Springtime greetings to all Troppo Armadillos from your newest blogger! And for my first post, I’d like to start with a piece which began life inspired by the reactions of some Troppo critics to my recent piece in the Sydney Morning Herald, about Satanism. I don’t intend to directly counter individual criticisms¢â¬âtit-for-tat is not one of my interests–, or even to defend my thesis in that piece, merely to give you a sense of where I’m coming from, in general. I welcome all discussion¢â¬âfor, against, or bemused!
When Hamlet tells Horatio that ‘there are more things in heaven and earth than are dreamt of in your philosophy’, what does he mean?
People have argued about it for years. Is he saying, crossly, ‘you are a boring, earth-bound type, Horatio, who will never understand anything’? Is he saying, smugly, ‘I have powers you don’t have, Horatio, so shut your mouth?’ Or is he saying, meditatively, ‘The rational philosophy you’ve learnt and I’ve learnt, Horatio, while we were away studying, is not equal to what we’ve seen tonight.’?
Well, to understand it, it’s necessary not to take that statement in isolation, but look at in its context. And when you do, you notice something very interesting. It is actually part of a response Hamlet makes to an exclamation of Horatio’s, after Hamlet has talked with his father’s ghost, and before Horatio swears to keep the secret of the ghost:
Oh day and night, but this is wondrous strange!
And therefore, as a stranger, give it welcome.
There are more things in heaven and earth, Horatio,
Than are dreamt of in your philosophy.
From this give-and-take, it seems clear to me that Hamlet and Horatio are not at loggerheads about the reality of their supernatural experience; equally clearly, though, Hamlet¢â¬âwho has always suspected something was rotten in the state of Denmark, and for whom the apparition is visible proof of his suspicions, as it were¢â¬âtakes the actual disruption of normal physical reality much more calmly than Horatio does, who is excited and scared in equal measure. You can see that even in the way they speak¢â¬âHoratio’s almost-incantatory, awestruck exclamation, Hamlet’s wittily sharp repartee. There’s that interesting glide, too, from Horatio’s ‘strange’, to Hamlet’s ‘stranger’. The Ghost is a strange manifestation of those ‘things on heaven and earth’; but Hamlet reminds Horatio that human beings are themselves both strange¢â¬âa theme he returns to frequently in the play¢â¬âand strangers in the strange world. The ghost, as a form of reality, is every bit as welcome in this world as a creature of flesh and blood. Then there’s that association of ‘dreams’ and ‘philosophy’, as if to say it’s those rational thinkers who are themselves much more fanciful than they might imagine¢â¬âan association that leads one back to Plato’s famous image of the man trapped in the cave who thinks¢â¬âdreams¢â¬âthat the shadows cast on the cave wall are the real world.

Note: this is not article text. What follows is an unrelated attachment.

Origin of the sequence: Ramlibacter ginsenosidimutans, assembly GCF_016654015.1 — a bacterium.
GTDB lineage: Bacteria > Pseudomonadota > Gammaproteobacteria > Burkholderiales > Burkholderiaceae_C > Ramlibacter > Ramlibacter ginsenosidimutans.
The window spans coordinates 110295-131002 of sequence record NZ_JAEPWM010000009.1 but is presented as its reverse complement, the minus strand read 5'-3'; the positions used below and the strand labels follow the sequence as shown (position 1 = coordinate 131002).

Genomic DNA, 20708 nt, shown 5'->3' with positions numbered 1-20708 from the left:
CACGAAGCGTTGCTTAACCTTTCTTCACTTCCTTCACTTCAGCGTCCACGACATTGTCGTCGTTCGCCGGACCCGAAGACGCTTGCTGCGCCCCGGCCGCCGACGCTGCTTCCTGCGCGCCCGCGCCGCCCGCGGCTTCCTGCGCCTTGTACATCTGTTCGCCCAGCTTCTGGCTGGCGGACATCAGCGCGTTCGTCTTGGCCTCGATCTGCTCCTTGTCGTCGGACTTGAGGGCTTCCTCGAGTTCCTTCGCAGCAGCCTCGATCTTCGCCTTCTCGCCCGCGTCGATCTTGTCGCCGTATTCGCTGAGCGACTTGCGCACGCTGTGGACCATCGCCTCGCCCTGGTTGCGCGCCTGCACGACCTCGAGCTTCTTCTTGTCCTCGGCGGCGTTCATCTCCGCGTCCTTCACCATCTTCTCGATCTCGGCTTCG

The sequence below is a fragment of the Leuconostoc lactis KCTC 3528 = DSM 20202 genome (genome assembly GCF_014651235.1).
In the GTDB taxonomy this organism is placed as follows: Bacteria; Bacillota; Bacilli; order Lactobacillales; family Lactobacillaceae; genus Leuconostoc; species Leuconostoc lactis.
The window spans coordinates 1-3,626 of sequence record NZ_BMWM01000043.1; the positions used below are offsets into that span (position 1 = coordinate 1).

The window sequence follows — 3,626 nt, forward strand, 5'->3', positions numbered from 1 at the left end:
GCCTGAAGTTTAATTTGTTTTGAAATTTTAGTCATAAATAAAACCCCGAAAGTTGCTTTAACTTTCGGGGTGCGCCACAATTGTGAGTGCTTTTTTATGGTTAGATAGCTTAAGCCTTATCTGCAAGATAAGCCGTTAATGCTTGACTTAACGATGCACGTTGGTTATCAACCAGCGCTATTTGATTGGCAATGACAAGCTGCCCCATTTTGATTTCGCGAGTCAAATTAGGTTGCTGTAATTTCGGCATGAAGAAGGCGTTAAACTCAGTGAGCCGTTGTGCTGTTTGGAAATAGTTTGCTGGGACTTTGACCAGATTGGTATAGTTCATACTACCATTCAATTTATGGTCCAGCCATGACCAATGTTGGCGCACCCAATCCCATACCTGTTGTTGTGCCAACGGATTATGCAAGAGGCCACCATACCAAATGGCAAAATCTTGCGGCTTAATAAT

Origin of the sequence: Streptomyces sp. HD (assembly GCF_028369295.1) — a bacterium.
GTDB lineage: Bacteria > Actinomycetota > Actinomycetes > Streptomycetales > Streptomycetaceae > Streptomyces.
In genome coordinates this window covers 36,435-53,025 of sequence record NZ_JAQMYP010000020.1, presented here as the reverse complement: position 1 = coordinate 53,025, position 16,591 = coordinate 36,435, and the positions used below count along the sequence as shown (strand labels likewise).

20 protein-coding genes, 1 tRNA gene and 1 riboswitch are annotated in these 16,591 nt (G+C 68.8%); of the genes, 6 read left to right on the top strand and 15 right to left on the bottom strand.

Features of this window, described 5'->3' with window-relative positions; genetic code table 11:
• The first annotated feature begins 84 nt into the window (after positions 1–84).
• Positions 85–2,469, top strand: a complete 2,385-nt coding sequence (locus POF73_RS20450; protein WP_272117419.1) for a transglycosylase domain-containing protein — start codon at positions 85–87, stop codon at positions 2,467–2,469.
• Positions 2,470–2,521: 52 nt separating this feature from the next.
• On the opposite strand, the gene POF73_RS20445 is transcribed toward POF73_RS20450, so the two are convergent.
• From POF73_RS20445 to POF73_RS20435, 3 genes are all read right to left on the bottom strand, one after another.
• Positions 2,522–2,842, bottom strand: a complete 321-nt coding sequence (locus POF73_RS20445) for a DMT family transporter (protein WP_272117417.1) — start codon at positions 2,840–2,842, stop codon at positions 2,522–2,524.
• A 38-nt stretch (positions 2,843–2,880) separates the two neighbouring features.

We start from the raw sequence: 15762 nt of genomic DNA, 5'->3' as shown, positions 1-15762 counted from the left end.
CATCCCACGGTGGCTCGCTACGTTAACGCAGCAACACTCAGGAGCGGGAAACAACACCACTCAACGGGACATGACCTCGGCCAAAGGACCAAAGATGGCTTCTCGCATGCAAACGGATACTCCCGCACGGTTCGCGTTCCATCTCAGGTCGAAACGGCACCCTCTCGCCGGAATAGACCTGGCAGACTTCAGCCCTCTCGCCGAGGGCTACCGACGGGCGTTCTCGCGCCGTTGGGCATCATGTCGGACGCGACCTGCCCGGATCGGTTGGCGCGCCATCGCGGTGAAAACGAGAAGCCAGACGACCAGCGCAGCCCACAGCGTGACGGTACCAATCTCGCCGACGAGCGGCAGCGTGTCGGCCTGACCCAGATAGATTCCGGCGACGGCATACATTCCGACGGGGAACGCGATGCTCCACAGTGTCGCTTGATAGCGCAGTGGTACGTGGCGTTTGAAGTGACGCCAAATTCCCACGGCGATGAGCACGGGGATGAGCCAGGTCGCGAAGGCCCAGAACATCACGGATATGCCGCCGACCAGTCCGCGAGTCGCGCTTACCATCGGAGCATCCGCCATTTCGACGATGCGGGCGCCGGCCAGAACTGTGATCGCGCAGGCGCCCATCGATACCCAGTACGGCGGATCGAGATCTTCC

As always with Shakespeare, there’s layers of meaning, which have made scholars happy and frustrated in various measures over the centuries: but at its heart is an understanding with which I am very much in sympathy: an understanding of the divided nature of humanity and the complex, extraordinary world we live in, a world which is not only of the everyday, but which is also part of larger schemes. We are actors on more than one stage, but like all actors, eventually we have to scrub off the makeup and go home.